Researchers at the Max Planck Institute in Leipzig, Germany last week announced they have completed the first high-quality sequencing of a Neanderthal genome based on a hundredth of a gram of DNA extracted from a 100,000 year-old toe bone in a Russian cave and are making it freely available online for other scientists to study. Advantageously, Neanderthal and Denisovan remains were found in the same cave, making for breakthrough comparisons in hominid history.
Read more: http://www.foxnews.com/science/2013/03/19/researchers-publish-full-neanderthal-genome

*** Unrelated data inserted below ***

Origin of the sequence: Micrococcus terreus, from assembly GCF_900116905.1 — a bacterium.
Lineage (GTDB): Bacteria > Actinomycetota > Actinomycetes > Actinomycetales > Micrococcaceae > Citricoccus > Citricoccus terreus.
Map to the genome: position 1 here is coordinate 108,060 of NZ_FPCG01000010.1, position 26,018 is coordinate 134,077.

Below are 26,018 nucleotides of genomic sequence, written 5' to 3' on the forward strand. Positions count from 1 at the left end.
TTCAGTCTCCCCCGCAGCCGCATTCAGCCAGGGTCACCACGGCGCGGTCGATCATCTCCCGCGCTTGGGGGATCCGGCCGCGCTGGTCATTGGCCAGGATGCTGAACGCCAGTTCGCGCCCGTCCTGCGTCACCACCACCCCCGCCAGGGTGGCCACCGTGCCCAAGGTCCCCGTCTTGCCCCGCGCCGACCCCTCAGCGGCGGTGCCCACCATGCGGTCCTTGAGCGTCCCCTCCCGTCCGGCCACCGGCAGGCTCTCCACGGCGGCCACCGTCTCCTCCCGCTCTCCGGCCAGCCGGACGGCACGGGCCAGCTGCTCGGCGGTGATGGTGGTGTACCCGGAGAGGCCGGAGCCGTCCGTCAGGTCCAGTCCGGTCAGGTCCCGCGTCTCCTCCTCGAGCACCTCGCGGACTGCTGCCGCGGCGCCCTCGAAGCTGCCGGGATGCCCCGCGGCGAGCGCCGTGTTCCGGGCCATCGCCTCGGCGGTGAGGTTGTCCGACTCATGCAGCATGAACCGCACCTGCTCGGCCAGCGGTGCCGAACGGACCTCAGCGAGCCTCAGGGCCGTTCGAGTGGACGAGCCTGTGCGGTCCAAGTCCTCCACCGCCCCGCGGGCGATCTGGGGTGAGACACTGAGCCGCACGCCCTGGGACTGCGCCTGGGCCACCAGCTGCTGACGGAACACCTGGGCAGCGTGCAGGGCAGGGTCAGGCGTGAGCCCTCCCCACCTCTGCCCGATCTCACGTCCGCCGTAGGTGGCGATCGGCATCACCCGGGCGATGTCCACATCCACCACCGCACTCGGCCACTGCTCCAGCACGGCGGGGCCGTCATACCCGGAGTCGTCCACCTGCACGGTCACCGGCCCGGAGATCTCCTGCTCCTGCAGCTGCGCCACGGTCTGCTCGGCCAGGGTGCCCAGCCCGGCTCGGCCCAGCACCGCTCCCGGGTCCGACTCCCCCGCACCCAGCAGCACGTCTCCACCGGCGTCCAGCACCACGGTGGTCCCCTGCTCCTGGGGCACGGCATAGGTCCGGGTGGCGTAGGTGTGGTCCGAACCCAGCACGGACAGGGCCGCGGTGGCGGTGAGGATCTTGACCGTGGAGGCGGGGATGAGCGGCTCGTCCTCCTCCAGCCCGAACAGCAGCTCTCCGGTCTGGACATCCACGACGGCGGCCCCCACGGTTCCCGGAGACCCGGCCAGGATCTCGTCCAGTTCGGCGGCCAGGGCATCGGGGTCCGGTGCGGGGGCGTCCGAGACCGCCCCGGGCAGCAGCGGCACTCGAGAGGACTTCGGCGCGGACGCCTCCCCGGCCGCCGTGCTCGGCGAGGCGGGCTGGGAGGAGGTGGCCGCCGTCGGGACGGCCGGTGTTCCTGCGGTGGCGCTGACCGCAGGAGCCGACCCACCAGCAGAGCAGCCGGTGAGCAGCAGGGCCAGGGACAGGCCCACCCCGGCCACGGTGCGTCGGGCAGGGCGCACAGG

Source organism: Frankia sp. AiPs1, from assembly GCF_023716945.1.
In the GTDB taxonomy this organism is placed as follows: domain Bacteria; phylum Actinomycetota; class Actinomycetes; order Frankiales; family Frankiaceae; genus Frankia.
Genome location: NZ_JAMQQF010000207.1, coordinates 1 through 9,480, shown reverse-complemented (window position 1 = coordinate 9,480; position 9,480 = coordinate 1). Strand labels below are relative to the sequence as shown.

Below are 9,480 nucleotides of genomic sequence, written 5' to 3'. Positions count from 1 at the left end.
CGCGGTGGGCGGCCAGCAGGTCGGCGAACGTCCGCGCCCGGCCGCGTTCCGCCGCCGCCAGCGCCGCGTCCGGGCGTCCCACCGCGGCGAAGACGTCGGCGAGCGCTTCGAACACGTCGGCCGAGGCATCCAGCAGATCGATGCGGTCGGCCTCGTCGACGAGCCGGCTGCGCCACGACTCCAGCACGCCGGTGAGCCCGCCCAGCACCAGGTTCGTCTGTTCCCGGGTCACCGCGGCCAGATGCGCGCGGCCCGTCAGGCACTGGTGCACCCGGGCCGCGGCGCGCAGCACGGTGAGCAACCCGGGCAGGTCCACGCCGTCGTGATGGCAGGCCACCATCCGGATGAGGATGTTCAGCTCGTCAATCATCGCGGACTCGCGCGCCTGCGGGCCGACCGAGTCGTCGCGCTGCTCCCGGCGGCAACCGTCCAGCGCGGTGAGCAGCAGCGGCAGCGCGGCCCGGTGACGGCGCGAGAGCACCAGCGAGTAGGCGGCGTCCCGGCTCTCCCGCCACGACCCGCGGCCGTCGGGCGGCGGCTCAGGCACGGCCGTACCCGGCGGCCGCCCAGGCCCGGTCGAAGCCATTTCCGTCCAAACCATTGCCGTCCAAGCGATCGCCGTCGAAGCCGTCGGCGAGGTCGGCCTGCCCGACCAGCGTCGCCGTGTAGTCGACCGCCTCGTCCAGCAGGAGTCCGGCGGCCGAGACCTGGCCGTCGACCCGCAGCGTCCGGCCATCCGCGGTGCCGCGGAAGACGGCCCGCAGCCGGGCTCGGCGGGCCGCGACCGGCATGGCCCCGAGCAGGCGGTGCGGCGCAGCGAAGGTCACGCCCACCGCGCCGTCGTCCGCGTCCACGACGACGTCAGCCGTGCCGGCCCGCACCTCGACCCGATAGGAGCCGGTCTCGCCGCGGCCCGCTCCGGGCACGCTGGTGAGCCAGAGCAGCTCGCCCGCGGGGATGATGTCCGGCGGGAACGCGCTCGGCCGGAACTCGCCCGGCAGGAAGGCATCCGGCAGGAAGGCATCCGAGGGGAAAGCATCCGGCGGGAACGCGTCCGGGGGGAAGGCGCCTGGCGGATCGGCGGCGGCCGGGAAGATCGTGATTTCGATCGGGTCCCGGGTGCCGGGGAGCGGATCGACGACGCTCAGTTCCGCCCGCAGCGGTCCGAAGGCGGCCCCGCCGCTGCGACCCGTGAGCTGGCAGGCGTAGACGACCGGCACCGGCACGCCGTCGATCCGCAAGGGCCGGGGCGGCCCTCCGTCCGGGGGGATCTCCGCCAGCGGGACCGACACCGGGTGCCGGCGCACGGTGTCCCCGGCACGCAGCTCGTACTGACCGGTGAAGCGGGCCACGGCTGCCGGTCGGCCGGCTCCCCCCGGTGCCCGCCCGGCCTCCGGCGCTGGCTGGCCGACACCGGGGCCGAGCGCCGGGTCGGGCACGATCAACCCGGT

In a press release on March 19, 2013, Dr. Svante Pääbo, the head of the team that released the draft genome of Neanderthal man three years ago, said: “We are in the process of comparing this Neandertal genome to the Denisovan genome as well as to the draft genomes of other Neandertals. We will gain insights into many aspects of the history of both Neandertals and Denisovans and refine our knowledge about the genetic changes that occurred in the genomes of modern humans after they parted ways with the ancestors of Neandertals and Denisovans.”
The group plans to publish a major paper later this year.